By Mayor Martin J. Walsh
Every spring, we release our Capital Investment Plan which funds the critical improvements to our infrastructure and facilities in Boston over a five-year period. It is a reflection of our priorities, and is guided by the voices of over 15,000 residents who offered input for our citywide plan, Imagine Boston 2030. Our Capital Plan funds the essentials of community life — our schools, streets, libraries, and parks, including climate and resilience projects. It’s a commitment to all those who call Boston home and to our future generations.
Here in South Boston, we’re making investments across a wide range of projects, including parks and open space, streets and transportation, our schools’ infrastructure, and our delivery of City services. We’re allocating much of our budget to infrastructure and transportation efforts in order to make navigating Boston safe, reliable, and equitable. That’s why we’re investing $250,000 to complete the reconstruction of Congress Street from Fort Point Channel to West Service Road. This project includes building new sidewalks, street lights, trees, and street furniture. We’re also allocating $250,000 towards analyzing the transportation capacity and developing the design for future improvements to the South Boston Dorchester Avenue area. And, we’re investing $7.4 million to continue the Crossroads Initiative at Summer Street, which will improve roadways, sidewalks, street lighting, and bicyclist safety in the area.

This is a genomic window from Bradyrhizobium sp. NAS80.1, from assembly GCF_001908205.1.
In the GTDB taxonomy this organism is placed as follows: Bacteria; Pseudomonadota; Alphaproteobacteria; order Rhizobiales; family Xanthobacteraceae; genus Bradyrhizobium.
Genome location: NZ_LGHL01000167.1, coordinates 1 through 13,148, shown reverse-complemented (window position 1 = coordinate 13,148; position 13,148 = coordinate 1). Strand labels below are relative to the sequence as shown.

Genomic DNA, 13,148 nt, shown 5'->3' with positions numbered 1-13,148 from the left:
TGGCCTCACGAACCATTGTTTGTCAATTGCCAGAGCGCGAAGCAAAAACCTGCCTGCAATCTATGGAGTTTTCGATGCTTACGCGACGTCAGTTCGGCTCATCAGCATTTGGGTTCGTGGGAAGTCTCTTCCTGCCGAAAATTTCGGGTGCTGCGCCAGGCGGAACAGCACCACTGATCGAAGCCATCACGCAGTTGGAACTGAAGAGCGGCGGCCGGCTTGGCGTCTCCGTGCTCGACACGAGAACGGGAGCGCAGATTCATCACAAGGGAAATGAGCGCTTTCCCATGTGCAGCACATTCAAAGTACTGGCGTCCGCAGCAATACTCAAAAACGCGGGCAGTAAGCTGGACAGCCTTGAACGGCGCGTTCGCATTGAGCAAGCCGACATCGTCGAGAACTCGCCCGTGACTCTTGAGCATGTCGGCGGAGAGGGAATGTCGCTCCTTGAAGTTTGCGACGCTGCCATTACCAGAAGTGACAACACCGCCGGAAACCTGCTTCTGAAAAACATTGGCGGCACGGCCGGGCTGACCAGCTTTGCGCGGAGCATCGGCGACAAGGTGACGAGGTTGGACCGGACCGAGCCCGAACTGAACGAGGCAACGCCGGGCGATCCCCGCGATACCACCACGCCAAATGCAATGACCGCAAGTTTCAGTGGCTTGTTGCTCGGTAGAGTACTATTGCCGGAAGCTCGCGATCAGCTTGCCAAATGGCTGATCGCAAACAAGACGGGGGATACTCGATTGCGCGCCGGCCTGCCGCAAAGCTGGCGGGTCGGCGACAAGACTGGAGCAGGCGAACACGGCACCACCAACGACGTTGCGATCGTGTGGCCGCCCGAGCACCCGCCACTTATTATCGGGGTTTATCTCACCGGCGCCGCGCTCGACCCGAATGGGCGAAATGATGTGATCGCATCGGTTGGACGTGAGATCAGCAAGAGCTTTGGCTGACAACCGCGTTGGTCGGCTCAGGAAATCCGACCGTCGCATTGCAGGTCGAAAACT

We believe that funding equitable and accessible community spaces is crucial to keeping Boston not only a beautiful city, but also an open and welcoming one. That’s why we’ve allocated $600,000 towards a new open, gathering space on L Street that will provide older residents a place to relax and socialize while encouraging young children to engage and play. Additionally, we’re making a $510,000 investment to improve playing fields and other amenities at Orton Field, next to the Condon School. We’re also making a $250,000 investment in new play equipment for children ages 2 through 5 and safety surfacing for the Medal of Honor Park.
We’re funding a $99,000 project to complete exterior and improve the use and access to the backyard at the South Boston Branch of the Boston Public Library. As you may know, our neighborhoods are highly exposed to sea level rise due to our low-lying coastline. That’s why we’re making a $15 million investment to renovate the BCYF Curley Community Center, which will support re-programming and provide resilient protection from climate change. We’re also funding $3.3 million worth of citywide climate resiliency planning efforts, in addition to $20 million for the design and implementation of a climate resilient waterfront park along the Fort Point Channel. We’re also investing $2 million to implement the Moakley Park master plan, which will redesign the park to mitigate flood risk.
Now that we’ve submitted Boston’s budget, where do we go from here? First, to the City Council, where it will be reviewed and adjusted as necessary. After it’s gone through that process and secured approval, it will go into effect, starting in July 2020 and running throughout the next 12 months. We hope you will continue to provide your valuable input on what we as a city can do to raise up your community. If you’d like to learn more about the Capital Plan and how this budget was created, go to budget.boston.gov.